CBD is one of over 110 cannabinoids produced by cannabis. It is also abundant in the hemp plant. THC is famed for its ability to cause an intoxicating high. In contrast, CBD is non-intoxicating. Nonetheless, there is evidence that both compounds have possible therapeutic effects. This is part of the reason why CBD for sale is now an exciting proposition.

The possible benefits attributed to both are down to their respective effects on the body’s endocannabinoid system (ECS). The ECS contains endocannabinoids, naturally produced cannabinoids, that bind to receptors located throughout the body. The ECS helps regulate various things such as appetite, pain, and memory.

CB1 and CB2 are the main cannabinoid receptors, though scientists are confident that there are more. CB1 receptors are mainly found in the central nervous system (CNS). They help regulate mood, pain, coordination, and other crucial functions. CB2 receptors are primarily in the immune system. They have an impact on inflammation and pain.

The Difference in How THC & CBD Impact Receptors

THC’s effects are akin to those caused by anandamide, nicknamed the ‘bliss’ molecule. It binds to our CB1 receptors, which are responsible for many of the cannabinoid’s intoxicating effects. In fact, THC binds more closely to anandamide’s CB1 receptors than the molecule itself! Anandamide prevents the release of other neurotransmitters, which is part of the reason why we feel a euphoric high after using marijuana.

In contrast, CBD has a significantly less potent effect on the ECS’s receptors. It only binds loosely to CB1 receptors. This action actually blocks the receptors, thus reducing the effects of THC.

Now that you know some basic differences between CBD and THC let’s find out more about CBD and the brain.

How Do CBD Products Affect the Brain?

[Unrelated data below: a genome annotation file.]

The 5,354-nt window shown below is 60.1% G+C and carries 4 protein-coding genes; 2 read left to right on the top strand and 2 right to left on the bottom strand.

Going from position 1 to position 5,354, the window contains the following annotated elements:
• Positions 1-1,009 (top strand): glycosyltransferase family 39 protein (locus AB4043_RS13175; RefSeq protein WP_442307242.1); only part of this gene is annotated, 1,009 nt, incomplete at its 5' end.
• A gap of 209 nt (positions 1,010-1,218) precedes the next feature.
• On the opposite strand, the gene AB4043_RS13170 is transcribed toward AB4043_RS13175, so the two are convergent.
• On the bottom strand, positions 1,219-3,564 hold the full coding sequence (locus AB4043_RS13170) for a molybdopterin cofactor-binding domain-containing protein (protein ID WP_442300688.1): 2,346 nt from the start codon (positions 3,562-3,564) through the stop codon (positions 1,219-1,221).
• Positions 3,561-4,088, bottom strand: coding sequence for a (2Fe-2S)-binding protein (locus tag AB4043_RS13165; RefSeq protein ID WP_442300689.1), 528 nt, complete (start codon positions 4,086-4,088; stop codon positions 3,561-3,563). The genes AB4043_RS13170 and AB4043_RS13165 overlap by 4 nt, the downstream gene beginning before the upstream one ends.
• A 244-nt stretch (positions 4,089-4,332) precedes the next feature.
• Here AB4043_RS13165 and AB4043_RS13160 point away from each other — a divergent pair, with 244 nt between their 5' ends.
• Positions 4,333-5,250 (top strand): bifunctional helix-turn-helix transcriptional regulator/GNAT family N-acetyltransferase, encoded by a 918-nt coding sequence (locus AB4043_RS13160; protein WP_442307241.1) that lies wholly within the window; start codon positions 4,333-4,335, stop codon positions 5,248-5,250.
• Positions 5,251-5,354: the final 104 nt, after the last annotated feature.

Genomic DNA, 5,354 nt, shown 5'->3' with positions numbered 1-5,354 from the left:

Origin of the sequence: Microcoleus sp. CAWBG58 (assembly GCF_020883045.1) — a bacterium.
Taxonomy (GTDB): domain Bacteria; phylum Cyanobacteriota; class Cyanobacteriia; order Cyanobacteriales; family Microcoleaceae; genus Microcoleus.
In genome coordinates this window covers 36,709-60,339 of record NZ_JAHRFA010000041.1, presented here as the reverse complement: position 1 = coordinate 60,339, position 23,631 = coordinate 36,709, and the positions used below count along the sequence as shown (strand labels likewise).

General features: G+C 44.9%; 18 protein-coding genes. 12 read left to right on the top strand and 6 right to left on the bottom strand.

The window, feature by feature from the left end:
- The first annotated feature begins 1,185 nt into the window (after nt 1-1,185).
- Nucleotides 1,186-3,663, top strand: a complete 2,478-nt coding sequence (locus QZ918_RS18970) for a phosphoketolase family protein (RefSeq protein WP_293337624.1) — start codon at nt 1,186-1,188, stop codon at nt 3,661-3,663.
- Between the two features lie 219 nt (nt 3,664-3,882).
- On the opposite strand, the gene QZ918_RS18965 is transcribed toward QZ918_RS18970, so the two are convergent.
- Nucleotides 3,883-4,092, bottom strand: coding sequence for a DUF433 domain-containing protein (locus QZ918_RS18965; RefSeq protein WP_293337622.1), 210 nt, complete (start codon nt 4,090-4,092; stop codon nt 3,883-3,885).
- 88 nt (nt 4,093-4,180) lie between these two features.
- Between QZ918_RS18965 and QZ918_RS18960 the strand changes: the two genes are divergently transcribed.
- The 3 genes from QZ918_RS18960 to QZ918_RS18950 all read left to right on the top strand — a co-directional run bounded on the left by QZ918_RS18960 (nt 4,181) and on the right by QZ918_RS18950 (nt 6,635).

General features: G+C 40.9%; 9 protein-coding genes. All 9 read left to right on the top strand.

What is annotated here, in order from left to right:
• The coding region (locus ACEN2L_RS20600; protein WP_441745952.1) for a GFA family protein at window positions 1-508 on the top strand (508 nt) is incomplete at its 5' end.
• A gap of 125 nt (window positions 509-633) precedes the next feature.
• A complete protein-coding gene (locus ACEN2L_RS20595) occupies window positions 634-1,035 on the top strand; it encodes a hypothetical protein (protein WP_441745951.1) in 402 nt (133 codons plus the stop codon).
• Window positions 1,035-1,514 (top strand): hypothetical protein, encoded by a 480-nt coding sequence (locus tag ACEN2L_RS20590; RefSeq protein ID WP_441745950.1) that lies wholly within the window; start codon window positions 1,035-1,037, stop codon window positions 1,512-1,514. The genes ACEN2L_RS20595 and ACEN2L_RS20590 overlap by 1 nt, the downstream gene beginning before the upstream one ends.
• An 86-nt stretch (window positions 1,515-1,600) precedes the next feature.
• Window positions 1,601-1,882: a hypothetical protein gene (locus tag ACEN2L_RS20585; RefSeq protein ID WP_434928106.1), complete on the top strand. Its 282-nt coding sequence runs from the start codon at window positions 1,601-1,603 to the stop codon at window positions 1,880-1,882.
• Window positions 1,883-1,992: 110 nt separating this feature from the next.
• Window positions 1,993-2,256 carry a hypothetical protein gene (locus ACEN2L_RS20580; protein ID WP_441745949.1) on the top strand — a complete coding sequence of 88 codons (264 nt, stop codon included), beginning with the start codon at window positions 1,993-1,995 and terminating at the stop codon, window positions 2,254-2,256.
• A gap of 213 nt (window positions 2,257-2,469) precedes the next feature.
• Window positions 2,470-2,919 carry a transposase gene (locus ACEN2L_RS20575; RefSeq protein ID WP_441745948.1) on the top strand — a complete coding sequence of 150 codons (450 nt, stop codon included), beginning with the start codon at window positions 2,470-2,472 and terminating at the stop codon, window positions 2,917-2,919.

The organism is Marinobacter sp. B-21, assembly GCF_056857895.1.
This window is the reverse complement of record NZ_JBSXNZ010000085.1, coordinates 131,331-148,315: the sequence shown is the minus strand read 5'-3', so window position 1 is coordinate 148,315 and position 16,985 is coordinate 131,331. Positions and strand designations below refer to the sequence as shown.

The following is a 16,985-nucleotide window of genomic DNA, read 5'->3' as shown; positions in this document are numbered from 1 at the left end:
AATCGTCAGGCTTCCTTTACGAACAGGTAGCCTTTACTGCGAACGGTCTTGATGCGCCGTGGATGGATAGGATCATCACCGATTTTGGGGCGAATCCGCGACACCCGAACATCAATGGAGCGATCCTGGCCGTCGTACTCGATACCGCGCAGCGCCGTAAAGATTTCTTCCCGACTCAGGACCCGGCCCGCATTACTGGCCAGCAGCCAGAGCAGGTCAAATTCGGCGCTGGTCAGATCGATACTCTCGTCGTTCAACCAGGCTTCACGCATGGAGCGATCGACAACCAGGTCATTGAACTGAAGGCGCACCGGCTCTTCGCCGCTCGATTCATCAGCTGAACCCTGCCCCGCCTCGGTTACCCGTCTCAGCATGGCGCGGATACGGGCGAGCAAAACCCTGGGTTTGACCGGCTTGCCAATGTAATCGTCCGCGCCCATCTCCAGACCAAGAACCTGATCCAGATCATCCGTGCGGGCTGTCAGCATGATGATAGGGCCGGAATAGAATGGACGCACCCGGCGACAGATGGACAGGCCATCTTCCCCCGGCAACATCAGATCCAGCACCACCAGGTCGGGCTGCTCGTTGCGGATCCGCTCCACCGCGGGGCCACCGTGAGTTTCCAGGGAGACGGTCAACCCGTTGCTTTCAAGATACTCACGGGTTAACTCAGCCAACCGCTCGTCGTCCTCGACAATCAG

Relatively few people have heard about the process of excitotoxicity in the brain, yet it plays a huge role in neurodegenerative diseases. It is a term used to describe the damage caused when the brain cells become excessively active due to too much stimulation. Excitotoxicity can happen after a stroke, traumatic brain injury, or even hearing loss.

The Neuropsychopharmacology journal published a relevant study in 2019. It analyzed the impact of CBD on brain excitation and inhibition systems. The researchers recruited 34 male volunteers, half of whom had autism spectrum disorder (ASD). They found that CBD potentially shifted GABA+ and Glx metabolites, which could help with some of the symptoms of ASD. However, the team pointed out that further studies were required.

There is also a possibility that CBD reduces oxidative stress, which occurs at the cellular level. Cells produce free radicals whenever they generate energy. Environmental toxins also produce this waste product. The body utilizes antioxidants to deal with free radical production and ensure the damage they cause is minimized.

Unfortunately, an excessive level of free radicals could result in the loss of DNA particles. This is especially the case if the body doesn’t create enough antioxidants. This process is linked to medical conditions such as Parkinson’s and Alzheimer’s.

CBD’s impact on CB2 receptors may help reduce oxidative stress. Cannabidiol also appears to have antioxidant properties. According to a study published in the Journal of Alzheimer’s Disease in 2014, CBD products’ long-term usage led to antioxidative and anti-inflammatory effects.

CBD for the Brain – The Future Is Now

It is specifically CBD’s capacity to target the serotonin 1A receptor that offers the greatest range of possibilities. This ability could help CBD deal with disorders such as depression, neuropathic pain, and anxiety disorders. It could even help reduce opioid dependence. Given that opioids kill almost 1,000 people a week in the United States, CBD’s potential to reduce opioid usage makes it worth further examination.

The primary issue regarding CBD products is the relative lack of research. The 2018 Farm Bill helped legalize the growth of industrial hemp. While it didn’t lift the federal ban on CBD, it all but provided the green light for increased usage. The sheer size of the market means that researchers now take CBD’s effects on the brain seriously.